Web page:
Forgotten Forts Series - Fort Smith (AR)

NFB22

Sergeant Major
Joined
Jun 21, 2012
Location
Louisville, KY
After finishing up finals and what not the series is back, hopefully I can spread some new information around about some more "forgotten forts" around the United States that played a part in the American Civil War.

Fort Smith was a post located in what is now modern day Fort Smith, Arkansas. The fort that played a role in the American Civil War was actually the second fort built on the site located at the confluence of the Arkansas and Poteau Rivers. The orginal Fort Smith was begun in 1817 and completed roughly 5 years later. This fort was a square stone and timber work with 2 blockhouses. The fort was only garrisoned for a few years before troops were transferred to larger and stronger fortifications.
800px-Fort_Smith_Bks_Courthouse_-_4.jpg

A second fort was designed for the site and construction began in 1839 under the command of Captain Charles Thomas. The fort was to be a masonry work with a pentagonal layout similiar to Fort Sumter or Pulaski however the fort was also to have major bastions at each angle of the fortification. The plans called for 12 ft walls with 2 story bastions with the walls being 3 feet thick. Construction went well into 1841 with the walls being built up to 1/3 of their projected height before progress was halted. The fort was to be converted to an Army supply depot and construction began on barracks (above) and other garrison buildings. During this time Fort Smith was under the command of Zachary Taylor before he took command of forces during the Mexican-American War. During the war supplies from Fort Smith were crucial to an American victory. Later during Taylor's presidency the fort was deactivated but the order was reversed upon his death.
Attack-Across-the-Poteau.jpg

With the outbreak of the American Civil War in 1861 the Fort Smith garrison was relatively unprepared with only a small garrison at the supply depot. Union troops under the comamnd of Captain Samuel D. Sturgis (Sturgis would go on to become a Brig. General during the war) abandoned the fort on April 23 and state troops quickly occupied the post. Confederate forces would continue to occupy Fort Smith until September of 1863 when Union troops would reoccupy the position. The fort did see action in late summer of 1864 when Confederate forces under the overall command of then Colonel Stand Watie shelled the fort to no avail. Fort Smith remained in Union hands for the remainder of the war with its supplies being used to support the Union war effort in the west.
fort smith 1.jpg

Following the war the fort would continue it's duties as a supply depot until 1871 when the U.S. Army abandoned it. In the following years the forts large masonry barracks served as a U.S. District Court and would continue to do so until just shortly before the turn of the century.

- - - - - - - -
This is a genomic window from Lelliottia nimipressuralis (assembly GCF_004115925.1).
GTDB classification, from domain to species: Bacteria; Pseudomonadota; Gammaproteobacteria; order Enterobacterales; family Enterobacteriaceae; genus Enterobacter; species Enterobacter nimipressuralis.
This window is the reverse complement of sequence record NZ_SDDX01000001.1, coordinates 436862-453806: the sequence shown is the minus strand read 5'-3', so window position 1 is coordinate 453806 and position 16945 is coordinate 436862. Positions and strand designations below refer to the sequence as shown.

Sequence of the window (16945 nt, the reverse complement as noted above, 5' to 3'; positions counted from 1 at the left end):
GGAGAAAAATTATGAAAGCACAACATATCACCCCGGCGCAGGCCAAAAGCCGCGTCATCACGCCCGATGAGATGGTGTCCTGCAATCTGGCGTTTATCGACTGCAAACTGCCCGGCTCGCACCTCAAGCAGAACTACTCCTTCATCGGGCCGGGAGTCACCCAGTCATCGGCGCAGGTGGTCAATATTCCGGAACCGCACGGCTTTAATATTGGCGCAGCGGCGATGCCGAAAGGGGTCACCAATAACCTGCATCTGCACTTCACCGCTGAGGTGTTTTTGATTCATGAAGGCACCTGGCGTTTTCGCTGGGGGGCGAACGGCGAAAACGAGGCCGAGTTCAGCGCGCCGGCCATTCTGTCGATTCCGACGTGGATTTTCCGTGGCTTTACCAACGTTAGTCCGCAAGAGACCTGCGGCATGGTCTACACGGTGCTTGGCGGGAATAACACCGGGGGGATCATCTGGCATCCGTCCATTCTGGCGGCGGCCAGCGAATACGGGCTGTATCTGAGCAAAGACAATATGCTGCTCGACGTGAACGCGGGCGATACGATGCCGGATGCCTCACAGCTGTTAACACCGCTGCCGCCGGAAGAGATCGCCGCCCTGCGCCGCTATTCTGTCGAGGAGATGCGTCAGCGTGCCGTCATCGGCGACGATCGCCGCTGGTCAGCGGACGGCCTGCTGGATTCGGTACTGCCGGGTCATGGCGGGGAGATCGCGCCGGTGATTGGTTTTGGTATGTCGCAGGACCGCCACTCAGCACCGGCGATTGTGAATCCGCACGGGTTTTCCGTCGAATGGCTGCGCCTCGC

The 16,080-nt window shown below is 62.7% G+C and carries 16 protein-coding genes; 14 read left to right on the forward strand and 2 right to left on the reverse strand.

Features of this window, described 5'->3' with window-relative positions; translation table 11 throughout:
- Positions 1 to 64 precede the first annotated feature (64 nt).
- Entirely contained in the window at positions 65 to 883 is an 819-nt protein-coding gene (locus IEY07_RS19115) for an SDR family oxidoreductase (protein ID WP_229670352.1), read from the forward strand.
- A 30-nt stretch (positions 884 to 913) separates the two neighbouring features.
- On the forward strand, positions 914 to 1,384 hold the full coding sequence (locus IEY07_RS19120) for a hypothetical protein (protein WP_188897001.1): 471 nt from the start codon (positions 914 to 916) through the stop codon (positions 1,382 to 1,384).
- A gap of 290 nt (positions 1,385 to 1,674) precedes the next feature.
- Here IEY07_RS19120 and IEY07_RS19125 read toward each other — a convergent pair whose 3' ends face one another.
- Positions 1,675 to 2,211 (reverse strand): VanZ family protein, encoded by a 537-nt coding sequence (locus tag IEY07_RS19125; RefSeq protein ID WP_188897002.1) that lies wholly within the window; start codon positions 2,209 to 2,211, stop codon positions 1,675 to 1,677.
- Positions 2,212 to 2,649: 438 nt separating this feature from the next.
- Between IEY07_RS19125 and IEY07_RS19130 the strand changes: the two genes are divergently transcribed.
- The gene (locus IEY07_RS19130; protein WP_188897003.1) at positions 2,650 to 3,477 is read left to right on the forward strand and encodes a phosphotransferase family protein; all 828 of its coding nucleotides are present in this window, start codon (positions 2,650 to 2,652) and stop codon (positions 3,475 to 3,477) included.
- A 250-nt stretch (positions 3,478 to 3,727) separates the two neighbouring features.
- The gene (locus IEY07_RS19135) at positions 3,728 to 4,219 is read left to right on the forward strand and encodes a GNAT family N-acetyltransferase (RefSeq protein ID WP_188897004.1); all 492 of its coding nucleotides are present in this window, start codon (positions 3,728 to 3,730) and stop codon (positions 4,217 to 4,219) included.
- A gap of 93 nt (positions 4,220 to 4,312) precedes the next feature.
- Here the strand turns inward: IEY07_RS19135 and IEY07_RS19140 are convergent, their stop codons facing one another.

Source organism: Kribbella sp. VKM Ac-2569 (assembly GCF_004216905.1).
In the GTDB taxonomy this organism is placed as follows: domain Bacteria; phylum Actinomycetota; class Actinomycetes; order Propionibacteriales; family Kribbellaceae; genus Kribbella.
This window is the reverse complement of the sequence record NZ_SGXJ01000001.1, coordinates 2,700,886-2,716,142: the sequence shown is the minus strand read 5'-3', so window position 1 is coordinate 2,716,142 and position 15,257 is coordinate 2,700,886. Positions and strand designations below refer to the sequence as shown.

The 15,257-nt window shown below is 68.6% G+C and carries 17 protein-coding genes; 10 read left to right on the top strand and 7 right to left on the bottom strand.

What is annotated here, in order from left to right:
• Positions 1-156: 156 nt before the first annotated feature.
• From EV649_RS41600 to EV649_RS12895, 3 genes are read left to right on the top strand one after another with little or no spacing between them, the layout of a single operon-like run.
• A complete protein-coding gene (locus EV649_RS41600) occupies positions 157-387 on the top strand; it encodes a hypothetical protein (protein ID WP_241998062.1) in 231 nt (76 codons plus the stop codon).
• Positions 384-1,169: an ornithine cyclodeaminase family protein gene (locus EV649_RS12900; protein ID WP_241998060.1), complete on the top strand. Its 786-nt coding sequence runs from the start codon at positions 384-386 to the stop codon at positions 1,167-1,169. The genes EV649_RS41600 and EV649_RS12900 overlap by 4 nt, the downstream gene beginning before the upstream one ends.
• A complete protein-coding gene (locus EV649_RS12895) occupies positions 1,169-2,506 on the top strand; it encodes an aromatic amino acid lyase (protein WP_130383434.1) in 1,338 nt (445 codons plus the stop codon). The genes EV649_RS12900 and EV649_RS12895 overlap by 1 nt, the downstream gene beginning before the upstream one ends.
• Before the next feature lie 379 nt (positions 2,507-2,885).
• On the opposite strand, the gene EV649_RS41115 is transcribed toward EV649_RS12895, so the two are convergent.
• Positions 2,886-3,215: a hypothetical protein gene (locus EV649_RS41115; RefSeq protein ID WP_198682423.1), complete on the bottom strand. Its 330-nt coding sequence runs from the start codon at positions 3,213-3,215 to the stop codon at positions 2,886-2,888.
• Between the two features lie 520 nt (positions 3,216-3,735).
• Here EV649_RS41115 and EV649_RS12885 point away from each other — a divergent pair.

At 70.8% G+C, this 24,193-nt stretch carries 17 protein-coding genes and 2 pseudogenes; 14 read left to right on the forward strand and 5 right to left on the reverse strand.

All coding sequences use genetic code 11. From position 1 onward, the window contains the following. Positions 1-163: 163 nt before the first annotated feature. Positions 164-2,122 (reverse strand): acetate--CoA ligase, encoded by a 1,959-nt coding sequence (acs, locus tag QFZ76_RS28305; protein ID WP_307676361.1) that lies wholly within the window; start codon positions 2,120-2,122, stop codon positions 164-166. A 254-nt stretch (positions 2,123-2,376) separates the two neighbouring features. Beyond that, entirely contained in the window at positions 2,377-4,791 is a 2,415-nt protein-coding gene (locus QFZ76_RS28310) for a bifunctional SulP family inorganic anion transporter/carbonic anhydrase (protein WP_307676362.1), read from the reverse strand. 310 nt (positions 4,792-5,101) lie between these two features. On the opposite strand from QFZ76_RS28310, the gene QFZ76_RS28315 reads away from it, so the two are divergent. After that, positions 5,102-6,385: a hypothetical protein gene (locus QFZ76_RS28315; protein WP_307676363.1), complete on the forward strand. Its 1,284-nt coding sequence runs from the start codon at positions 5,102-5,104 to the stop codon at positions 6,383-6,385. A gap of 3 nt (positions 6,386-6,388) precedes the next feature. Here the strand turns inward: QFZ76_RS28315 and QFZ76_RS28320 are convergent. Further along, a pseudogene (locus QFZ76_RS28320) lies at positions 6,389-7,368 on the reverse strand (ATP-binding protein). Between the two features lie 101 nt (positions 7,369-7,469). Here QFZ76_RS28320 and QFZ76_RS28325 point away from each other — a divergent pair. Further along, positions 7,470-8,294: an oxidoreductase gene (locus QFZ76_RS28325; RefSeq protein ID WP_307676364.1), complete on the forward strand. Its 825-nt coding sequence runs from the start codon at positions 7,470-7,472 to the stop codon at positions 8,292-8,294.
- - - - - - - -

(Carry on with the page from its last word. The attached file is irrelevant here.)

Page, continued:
Today Fort Smith is a National Historic Site and is maintained by the National Park Service. Vistors can see the second Fort Smith's original restored barracks and the Federal courtroom along with teh commissary building. The orginal walls and bastions are clearly marked to give visitors an idea of the size of the fort. Ruins of the first fort can also be viewed along with the ruins of the house used by Zachary Taylor when he commanded the post. A vistor center is also on the grounds. The park is open year round to visitors.

http://en.wikipedia.org/wiki/Fort_Smith,_Arkansas
http://www.nps.gov/fosm/index.htm

This fort along with all other "Forgotten Forts" will be listed in the series index below.
http://civilwartalk.com/threads/forgotten-forts-series-index.80901/
 

TinCan

Captain
Joined
Aug 20, 2011
Location
Transplanted Texan
Fort Smith will always be infamous as the site of Judge Isaac Parker's (The Hanging Judge) courtroom.
In 21 years on the federal bench, Judge Parker tried 13,490 cases—344 of which were for capital offenses. Suspects pleaded guilty or were convicted in 9,454 cases. Of the 160 sentenced to death by hanging (156 men, and 4 women), 79 were hanged. The rest died while incarcerated, appealed, or were pardoned.
 

ErnieMac

Lt. Colonel
Forum Host
Silver Patron
Retired Moderator
Joined
May 3, 2013
Location
Pennsylvania
Probably more famous from its role in the administration of the Oklahoma Territory, courtesy of Judge Isaac Parker and John Wayne (Rooster Cogburn).
 

NFB22

Sergeant Major
Joined
Jun 21, 2012
Location
Louisville, KY
Fort Smith will always be infamous as the site of Judge Isaac Parker's (The Hanging Judge) courtroom.
In 21 years on the federal bench, Judge Parker tried 13,490 cases—344 of which were for capital offenses. Suspects pleaded guilty or were convicted in 9,454 cases. Of the 160 sentenced to death by hanging (156 men, and 4 women), 79 were hanged. The rest died while incarcerated, appealed, or were pardoned.
z

I read up on Parker when I was looking for info on the fort. He actually died in just a matter of weeks after they stopped using Fort Smith as a Federal court.
 
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